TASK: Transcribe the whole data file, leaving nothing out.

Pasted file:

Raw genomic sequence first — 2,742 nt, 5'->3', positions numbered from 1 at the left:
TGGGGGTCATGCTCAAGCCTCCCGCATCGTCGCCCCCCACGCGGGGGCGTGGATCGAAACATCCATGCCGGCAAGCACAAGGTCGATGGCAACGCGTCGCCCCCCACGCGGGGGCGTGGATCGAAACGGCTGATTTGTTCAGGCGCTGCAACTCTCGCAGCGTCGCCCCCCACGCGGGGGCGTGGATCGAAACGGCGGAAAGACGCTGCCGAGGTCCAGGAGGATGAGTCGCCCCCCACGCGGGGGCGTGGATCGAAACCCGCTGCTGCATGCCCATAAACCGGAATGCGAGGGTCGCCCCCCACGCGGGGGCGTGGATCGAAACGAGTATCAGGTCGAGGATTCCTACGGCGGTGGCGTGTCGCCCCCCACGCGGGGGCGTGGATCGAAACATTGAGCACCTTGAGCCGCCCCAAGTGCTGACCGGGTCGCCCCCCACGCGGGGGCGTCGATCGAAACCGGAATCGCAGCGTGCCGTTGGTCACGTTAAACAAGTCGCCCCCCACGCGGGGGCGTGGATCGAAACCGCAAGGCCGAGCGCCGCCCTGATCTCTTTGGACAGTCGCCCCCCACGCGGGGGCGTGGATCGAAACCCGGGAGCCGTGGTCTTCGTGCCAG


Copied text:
Raw genomic sequence first — 2,742 nt, 5'->3', positions numbered from 1 at the left:
TGGGGGTCATGCTCAAGCCTCCCGCATCGTCGCCCCCCACGCGGGGGCGTGGATCGAAACATCCATGCCGGCAAGCACAAGGTCGATGGCAACGCGTCGCCCCCCACGCGGGGGCGTGGATCGAAACGGCTGATTTGTTCAGGCGCTGCAACTCTCGCAGCGTCGCCCCCCACGCGGGGGCGTGGATCGAAACGGCGGAAAGACGCTGCCGAGGTCCAGGAGGATGAGTCGCCCCCCACGCGGGGGCGTGGATCGAAACCCGCTGCTGCATGCCCATAAACCGGAATGCGAGGGTCGCCCCCCACGCGGGGGCGTGGATCGAAACGAGTATCAGGTCGAGGATTCCTACGGCGGTGGCGTGTCGCCCCCCACGCGGGGGCGTGGATCGAAACATTGAGCACCTTGAGCCGCCCCAAGTGCTGACCGGGTCGCCCCCCACGCGGGGGCGTCGATCGAAACCGGAATCGCAGCGTGCCGTTGGTCACGTTAAACAAGTCGCCCCCCACGCGGGGGCGTGGATCGAAACCGCAAGGCCGAGCGCCGCCCTGATCTCTTTGGACAGTCGCCCCCCACGCGGGGGCGTGGATCGAAACCCGGGAGCCGTGGTCTTCGTGCCAG